Why has the Mtwaki family been so sick, and the Kalalu family relatively spared?

Both the Kalalus and the Mtwakis live in homes they built themselves. The base material of each is composed of bricks, made from local soil. But there are a few key differences between them — and they add up to critical protection.

Mr. Kalalu had worked for years as a miner, living in camps where malaria was a huge problem, and he saw colleagues die from the disease. So malaria-proofing was a top priority when the family set out to build their home. They bought sand and cement to cover the brick walls with plaster and they sealed the gaps where mosquitoes would have flown through.

But the Mtwakis stopped at bricks: The walls of their house are made of rough brick with plenty of gaps, and the unplastered walls keep the house dark and damp — a lure for mosquitoes.

Ventilation is important in these houses: It’s hot, and cooking often happens inside over a charcoal fire. An opening where the walls meet the roof can provide crucial air flow — and an entry point for mosquitoes.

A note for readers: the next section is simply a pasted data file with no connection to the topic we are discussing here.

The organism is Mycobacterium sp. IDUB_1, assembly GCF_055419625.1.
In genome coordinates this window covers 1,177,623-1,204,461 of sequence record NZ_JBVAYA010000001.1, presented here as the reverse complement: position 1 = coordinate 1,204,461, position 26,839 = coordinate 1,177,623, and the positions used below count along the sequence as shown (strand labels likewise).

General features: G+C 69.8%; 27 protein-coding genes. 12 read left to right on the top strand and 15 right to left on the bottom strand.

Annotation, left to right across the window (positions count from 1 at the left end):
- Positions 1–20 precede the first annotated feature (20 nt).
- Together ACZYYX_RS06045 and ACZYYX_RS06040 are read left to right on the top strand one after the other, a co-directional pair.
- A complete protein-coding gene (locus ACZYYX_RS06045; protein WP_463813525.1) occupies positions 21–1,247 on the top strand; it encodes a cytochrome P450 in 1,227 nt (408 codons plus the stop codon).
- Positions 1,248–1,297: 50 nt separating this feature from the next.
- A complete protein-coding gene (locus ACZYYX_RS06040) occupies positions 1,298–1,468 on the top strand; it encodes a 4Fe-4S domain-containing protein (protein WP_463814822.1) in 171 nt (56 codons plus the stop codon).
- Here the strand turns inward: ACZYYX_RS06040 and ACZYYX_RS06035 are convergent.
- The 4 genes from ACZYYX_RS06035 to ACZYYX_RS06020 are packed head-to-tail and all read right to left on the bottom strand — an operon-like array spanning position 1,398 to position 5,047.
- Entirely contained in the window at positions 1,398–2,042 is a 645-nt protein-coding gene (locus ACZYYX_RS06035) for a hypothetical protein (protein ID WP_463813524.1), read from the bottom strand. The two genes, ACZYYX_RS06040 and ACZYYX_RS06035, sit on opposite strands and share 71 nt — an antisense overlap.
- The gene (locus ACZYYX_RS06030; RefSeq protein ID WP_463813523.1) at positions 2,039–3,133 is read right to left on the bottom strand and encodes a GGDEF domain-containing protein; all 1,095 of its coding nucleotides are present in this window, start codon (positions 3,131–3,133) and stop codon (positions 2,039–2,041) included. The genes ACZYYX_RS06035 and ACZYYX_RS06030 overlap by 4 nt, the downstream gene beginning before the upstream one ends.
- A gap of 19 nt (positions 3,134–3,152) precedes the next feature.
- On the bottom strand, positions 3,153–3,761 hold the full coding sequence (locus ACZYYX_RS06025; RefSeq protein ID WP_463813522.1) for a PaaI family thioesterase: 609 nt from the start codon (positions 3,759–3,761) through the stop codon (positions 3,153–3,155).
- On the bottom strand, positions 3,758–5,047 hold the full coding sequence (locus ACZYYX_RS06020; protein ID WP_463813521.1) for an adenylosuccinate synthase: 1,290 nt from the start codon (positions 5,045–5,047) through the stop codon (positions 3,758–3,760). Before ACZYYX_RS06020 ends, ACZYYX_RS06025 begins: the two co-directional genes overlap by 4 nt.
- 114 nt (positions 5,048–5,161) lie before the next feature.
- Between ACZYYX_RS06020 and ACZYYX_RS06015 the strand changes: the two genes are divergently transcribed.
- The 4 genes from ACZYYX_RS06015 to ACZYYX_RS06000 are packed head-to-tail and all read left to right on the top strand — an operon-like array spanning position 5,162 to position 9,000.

Mr. Kalalu’s sense that he was building a malaria-protected home is borne out by more than just the family’s relative freedom from the disease. Entomology teams from the Ifakara Health Institute are studying Chikuti and its malaria-carrying mosquitoes. In fact, they have taken a nighttime mosquito census of both the Kalalu and Mtwaki homes, counting the insects that are active inside while the family sleeps.

There were 133 mosquitoes inside the Mtwaki home on a May evening, but just 54 inside the Kalalu home.

All told, the Kalalu family spent $4,203 to build their house.

The Mtwaki family would like a similar house: Like most families in the village, and families everywhere, they’ve been saving up money to make improvements when they can.

What would it take to turn the Mtwaki home into the Kalalus’?

Lina Finda, a researcher at the Ifakara Health Institute, has done the math — for hundreds of families in this region.

For the Mtwaki home, the cheapest thing to do would be to start from scratch, she said, building a house with plaster walls, framed doors and windows and a metal roof. The total cost would come in at just under $5,000.

That’s way more than the Mtwakis can afford. And Dr. Finda said the government of Tanzania and other national governments in Africa also view the bill as too steep for their malaria budgets.